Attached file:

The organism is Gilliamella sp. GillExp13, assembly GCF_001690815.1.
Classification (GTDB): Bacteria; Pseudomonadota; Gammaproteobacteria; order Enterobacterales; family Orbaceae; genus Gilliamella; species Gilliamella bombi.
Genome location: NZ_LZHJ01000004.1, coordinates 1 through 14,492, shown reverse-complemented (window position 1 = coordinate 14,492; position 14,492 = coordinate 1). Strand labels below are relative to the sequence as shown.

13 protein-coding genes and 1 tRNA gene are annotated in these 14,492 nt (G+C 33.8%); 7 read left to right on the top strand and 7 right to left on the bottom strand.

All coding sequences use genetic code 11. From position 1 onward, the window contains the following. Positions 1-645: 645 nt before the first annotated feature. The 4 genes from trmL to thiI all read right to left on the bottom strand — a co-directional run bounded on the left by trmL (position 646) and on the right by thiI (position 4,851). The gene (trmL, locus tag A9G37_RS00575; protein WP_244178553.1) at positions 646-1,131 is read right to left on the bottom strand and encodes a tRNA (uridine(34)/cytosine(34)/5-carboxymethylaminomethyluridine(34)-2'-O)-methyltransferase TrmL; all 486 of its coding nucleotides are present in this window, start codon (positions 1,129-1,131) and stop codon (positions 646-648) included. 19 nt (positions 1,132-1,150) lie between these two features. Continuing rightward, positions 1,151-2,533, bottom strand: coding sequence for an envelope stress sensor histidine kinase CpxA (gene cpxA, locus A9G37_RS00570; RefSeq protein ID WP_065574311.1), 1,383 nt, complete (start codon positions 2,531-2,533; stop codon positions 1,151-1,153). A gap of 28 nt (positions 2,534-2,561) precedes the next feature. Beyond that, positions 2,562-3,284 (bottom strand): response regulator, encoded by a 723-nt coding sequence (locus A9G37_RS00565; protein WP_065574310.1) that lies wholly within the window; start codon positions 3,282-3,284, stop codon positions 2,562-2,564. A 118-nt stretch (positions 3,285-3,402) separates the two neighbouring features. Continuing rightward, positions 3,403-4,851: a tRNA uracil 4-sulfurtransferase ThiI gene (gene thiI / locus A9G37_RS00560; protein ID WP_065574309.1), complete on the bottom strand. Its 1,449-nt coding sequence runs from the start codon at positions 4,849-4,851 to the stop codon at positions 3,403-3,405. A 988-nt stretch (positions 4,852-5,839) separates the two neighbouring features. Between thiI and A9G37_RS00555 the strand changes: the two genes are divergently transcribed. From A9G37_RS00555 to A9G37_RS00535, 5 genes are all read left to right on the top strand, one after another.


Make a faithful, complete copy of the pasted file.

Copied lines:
The organism is Gilliamella sp. GillExp13, assembly GCF_001690815.1.
Classification (GTDB): Bacteria; Pseudomonadota; Gammaproteobacteria; order Enterobacterales; family Orbaceae; genus Gilliamella; species Gilliamella bombi.
Genome location: NZ_LZHJ01000004.1, coordinates 1 through 14,492, shown reverse-complemented (window position 1 = coordinate 14,492; position 14,492 = coordinate 1). Strand labels below are relative to the sequence as shown.

13 protein-coding genes and 1 tRNA gene are annotated in these 14,492 nt (G+C 33.8%); 7 read left to right on the top strand and 7 right to left on the bottom strand.

All coding sequences use genetic code 11. From position 1 onward, the window contains the following. Positions 1-645: 645 nt before the first annotated feature. The 4 genes from trmL to thiI all read right to left on the bottom strand — a co-directional run bounded on the left by trmL (position 646) and on the right by thiI (position 4,851). The gene (trmL, locus tag A9G37_RS00575; protein WP_244178553.1) at positions 646-1,131 is read right to left on the bottom strand and encodes a tRNA (uridine(34)/cytosine(34)/5-carboxymethylaminomethyluridine(34)-2'-O)-methyltransferase TrmL; all 486 of its coding nucleotides are present in this window, start codon (positions 1,129-1,131) and stop codon (positions 646-648) included. 19 nt (positions 1,132-1,150) lie between these two features. Continuing rightward, positions 1,151-2,533, bottom strand: coding sequence for an envelope stress sensor histidine kinase CpxA (gene cpxA, locus A9G37_RS00570; RefSeq protein ID WP_065574311.1), 1,383 nt, complete (start codon positions 2,531-2,533; stop codon positions 1,151-1,153). A gap of 28 nt (positions 2,534-2,561) precedes the next feature. Beyond that, positions 2,562-3,284 (bottom strand): response regulator, encoded by a 723-nt coding sequence (locus A9G37_RS00565; protein WP_065574310.1) that lies wholly within the window; start codon positions 3,282-3,284, stop codon positions 2,562-2,564. A 118-nt stretch (positions 3,285-3,402) separates the two neighbouring features. Continuing rightward, positions 3,403-4,851: a tRNA uracil 4-sulfurtransferase ThiI gene (gene thiI / locus A9G37_RS00560; protein ID WP_065574309.1), complete on the bottom strand. Its 1,449-nt coding sequence runs from the start codon at positions 4,849-4,851 to the stop codon at positions 3,403-3,405. A 988-nt stretch (positions 4,852-5,839) separates the two neighbouring features. Between thiI and A9G37_RS00555 the strand changes: the two genes are divergently transcribed. From A9G37_RS00555 to A9G37_RS00535, 5 genes are all read left to right on the top strand, one after another.